Perhaps you will go as a tequila bottle, a salt shaker, Heinz ketchup, box wine, T-bone steak, sexy corn, bacon and eggs, a side of beef or Count Chocula (not that you can eat Count Chocula, the mascot, at least not until his overly formal Transylvanian man-servant schtick drives you to cannibalism).
And while I’m thinking of it, can we now express our sincerest thanks to Burger King for retiring its mascot earlier this year? We might actually be able to enjoy a Halloween party without being stalked by a plasticized Henry the VIII reimagined as a pimp.
Personally, I would never be caught dead in a food-related Halloween costume. It reminds me too much of those restaurant animal mascots that suggest you eat them. You know, like the Red Hot & Blue pigs, with their ZZ Toplike pose, offering up a little 12-bar blues tune before offering themselves to the smoker for your lunch.
Perhaps I’m overanalyzing this — all together now: ya think? — but the subtext of food-related costumes (at least the adult ones, not the ones designed for, say, canines) is sex. More than any sexy pirate or sexy SWAT team member (both of which suggest really bad endings), food costumes scream, I’m good enough to eat! All those guys in walking banana costumes aren’t exactly demonstrating for better labor conditions.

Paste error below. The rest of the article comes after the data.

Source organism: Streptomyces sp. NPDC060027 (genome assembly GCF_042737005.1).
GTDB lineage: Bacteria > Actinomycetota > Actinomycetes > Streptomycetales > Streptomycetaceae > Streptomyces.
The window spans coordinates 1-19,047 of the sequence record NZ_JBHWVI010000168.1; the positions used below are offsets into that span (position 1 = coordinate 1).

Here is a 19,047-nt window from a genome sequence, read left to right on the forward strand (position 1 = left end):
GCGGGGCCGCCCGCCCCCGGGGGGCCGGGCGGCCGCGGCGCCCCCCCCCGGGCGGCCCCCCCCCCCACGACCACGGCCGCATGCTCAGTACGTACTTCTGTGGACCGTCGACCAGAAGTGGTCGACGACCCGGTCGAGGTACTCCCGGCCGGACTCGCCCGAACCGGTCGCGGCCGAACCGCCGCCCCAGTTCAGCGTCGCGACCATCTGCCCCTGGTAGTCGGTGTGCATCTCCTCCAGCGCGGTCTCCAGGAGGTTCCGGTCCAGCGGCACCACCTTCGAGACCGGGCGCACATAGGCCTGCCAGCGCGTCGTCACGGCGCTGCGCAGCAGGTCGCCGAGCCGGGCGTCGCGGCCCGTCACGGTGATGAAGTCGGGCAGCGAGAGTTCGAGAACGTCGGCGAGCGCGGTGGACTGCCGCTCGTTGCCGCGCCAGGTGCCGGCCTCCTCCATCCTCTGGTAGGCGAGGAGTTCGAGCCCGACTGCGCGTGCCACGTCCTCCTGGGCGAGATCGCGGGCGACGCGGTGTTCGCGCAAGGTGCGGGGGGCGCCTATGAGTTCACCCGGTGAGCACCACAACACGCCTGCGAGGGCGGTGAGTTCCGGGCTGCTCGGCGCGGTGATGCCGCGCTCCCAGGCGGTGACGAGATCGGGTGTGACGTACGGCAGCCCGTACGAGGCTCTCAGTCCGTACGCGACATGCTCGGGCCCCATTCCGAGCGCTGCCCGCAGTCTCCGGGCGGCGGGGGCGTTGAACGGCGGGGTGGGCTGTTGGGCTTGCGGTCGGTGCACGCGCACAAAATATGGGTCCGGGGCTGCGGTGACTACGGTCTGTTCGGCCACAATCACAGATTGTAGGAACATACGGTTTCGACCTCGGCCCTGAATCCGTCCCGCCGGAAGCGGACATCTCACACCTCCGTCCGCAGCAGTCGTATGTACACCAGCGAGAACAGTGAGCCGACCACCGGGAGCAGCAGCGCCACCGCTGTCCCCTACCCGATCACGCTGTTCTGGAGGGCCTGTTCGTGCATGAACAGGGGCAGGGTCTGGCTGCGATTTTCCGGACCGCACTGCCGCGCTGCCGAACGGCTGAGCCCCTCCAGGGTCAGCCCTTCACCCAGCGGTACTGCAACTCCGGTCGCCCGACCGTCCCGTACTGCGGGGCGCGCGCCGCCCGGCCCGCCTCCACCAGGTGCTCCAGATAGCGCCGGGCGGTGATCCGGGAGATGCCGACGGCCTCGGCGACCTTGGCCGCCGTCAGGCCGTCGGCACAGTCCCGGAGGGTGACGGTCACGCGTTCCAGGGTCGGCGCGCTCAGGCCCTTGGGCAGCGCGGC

On Halloween, I have no interest in being seeded, destemmed, diced, pureed, tossed, chopped, spread, creamed, braised, smoked, Cryovaced, steamed, stir-fried, breaded or prepared by any other culinary method with vaguely sexual undertones. And even if I did, I wouldn’t advertise it to a hostile world with a 9 percent unemployment rate.
Tell you what, the first person this Halloween that looks at me with a vaguely voracious expression, I’m not going to call the cops. I’m calling the King. He’ll set you straight. He’s unemployed, too.
So now, complete this sentence: If I were to dress as a foodstuff for Halloween, I would go as ________. Now tell us why in the comments section below.